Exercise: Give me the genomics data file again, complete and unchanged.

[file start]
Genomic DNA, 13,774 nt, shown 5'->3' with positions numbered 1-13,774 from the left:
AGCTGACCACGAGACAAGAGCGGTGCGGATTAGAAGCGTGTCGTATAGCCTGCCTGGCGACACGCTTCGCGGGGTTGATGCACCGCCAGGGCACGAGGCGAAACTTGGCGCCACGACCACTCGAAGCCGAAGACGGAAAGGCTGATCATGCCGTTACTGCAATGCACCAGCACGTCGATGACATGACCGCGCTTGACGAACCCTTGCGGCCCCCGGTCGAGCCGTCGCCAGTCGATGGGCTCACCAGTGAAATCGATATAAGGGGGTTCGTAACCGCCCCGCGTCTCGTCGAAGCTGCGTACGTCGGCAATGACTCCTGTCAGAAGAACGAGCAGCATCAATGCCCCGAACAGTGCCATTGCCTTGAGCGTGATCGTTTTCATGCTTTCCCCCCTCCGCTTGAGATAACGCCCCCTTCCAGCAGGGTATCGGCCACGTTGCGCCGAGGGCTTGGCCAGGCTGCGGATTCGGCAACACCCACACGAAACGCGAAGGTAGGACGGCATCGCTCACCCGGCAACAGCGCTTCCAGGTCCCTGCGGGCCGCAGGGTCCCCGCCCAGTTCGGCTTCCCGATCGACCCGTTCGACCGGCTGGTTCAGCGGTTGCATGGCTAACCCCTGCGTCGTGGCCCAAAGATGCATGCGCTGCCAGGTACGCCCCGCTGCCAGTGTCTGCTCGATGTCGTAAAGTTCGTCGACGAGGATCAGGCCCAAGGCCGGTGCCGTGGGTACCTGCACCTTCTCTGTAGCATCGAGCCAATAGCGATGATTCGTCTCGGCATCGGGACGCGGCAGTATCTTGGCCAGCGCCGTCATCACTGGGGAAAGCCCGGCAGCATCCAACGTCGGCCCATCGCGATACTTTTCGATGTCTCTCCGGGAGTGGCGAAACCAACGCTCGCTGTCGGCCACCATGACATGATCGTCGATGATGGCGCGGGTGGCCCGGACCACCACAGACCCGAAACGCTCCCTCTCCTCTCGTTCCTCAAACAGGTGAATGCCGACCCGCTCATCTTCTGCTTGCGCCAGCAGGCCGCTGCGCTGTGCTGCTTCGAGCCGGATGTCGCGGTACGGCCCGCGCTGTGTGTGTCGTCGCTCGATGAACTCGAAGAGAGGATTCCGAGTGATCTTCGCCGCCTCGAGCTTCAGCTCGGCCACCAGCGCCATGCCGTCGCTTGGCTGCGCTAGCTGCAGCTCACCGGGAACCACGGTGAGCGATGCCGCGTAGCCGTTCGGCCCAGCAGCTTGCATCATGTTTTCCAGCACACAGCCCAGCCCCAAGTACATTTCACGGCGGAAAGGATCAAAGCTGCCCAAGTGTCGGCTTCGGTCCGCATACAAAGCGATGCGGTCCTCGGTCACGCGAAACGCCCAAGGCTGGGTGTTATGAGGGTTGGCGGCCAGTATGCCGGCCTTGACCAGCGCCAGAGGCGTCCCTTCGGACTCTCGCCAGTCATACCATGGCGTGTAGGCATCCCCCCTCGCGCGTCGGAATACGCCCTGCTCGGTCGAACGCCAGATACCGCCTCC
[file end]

Genomic DNA, 13,774 nt, shown 5'->3' with positions numbered 1-13,774 from the left:
AGCTGACCACGAGACAAGAGCGGTGCGGATTAGAAGCGTGTCGTATAGCCTGCCTGGCGACACGCTTCGCGGGGTTGATGCACCGCCAGGGCACGAGGCGAAACTTGGCGCCACGACCACTCGAAGCCGAAGACGGAAAGGCTGATCATGCCGTTACTGCAATGCACCAGCACGTCGATGACATGACCGCGCTTGACGAACCCTTGCGGCCCCCGGTCGAGCCGTCGCCAGTCGATGGGCTCACCAGTGAAATCGATATAAGGGGGTTCGTAACCGCCCCGCGTCTCGTCGAAGCTGCGTACGTCGGCAATGACTCCTGTCAGAAGAACGAGCAGCATCAATGCCCCGAACAGTGCCATTGCCTTGAGCGTGATCGTTTTCATGCTTTCCCCCCTCCGCTTGAGATAACGCCCCCTTCCAGCAGGGTATCGGCCACGTTGCGCCGAGGGCTTGGCCAGGCTGCGGATTCGGCAACACCCACACGAAACGCGAAGGTAGGACGGCATCGCTCACCCGGCAACAGCGCTTCCAGGTCCCTGCGGGCCGCAGGGTCCCCGCCCAGTTCGGCTTCCCGATCGACCCGTTCGACCGGCTGGTTCAGCGGTTGCATGGCTAACCCCTGCGTCGTGGCCCAAAGATGCATGCGCTGCCAGGTACGCCCCGCTGCCAGTGTCTGCTCGATGTCGTAAAGTTCGTCGACGAGGATCAGGCCCAAGGCCGGTGCCGTGGGTACCTGCACCTTCTCTGTAGCATCGAGCCAATAGCGATGATTCGTCTCGGCATCGGGACGCGGCAGTATCTTGGCCAGCGCCGTCATCACTGGGGAAAGCCCGGCAGCATCCAACGTCGGCCCATCGCGATACTTTTCGATGTCTCTCCGGGAGTGGCGAAACCAACGCTCGCTGTCGGCCACCATGACATGATCGTCGATGATGGCGCGGGTGGCCCGGACCACCACAGACCCGAAACGCTCCCTCTCCTCTCGTTCCTCAAACAGGTGAATGCCGACCCGCTCATCTTCTGCTTGCGCCAGCAGGCCGCTGCGCTGTGCTGCTTCGAGCCGGATGTCGCGGTACGGCCCGCGCTGTGTGTGTCGTCGCTCGATGAACTCGAAGAGAGGATTCCGAGTGATCTTCGCCGCCTCGAGCTTCAGCTCGGCCACCAGCGCCATGCCGTCGCTTGGCTGCGCTAGCTGCAGCTCACCGGGAACCACGGTGAGCGATGCCGCGTAGCCGTTCGGCCCAGCAGCTTGCATCATGTTTTCCAGCACACAGCCCAGCCCCAAGTACATTTCACGGCGGAAAGGATCAAAGCTGCCCAAGTGTCGGCTTCGGTCCGCATACAAAGCGATGCGGTCCTCGGTCACGCGAAACGCCCAAGGCTGGGTGTTATGAGGGTTGGCGGCCAGTATGCCGGCCTTGACCAGCGCCAGAGGCGTCCCTTCGGACTCTCGCCAGTCATACCATGGCGTGTAGGCATCCCCCCTCGCGCGTCGGAATACGCCCTGCTCGGTCGAACGCCAGATACCGCCTCC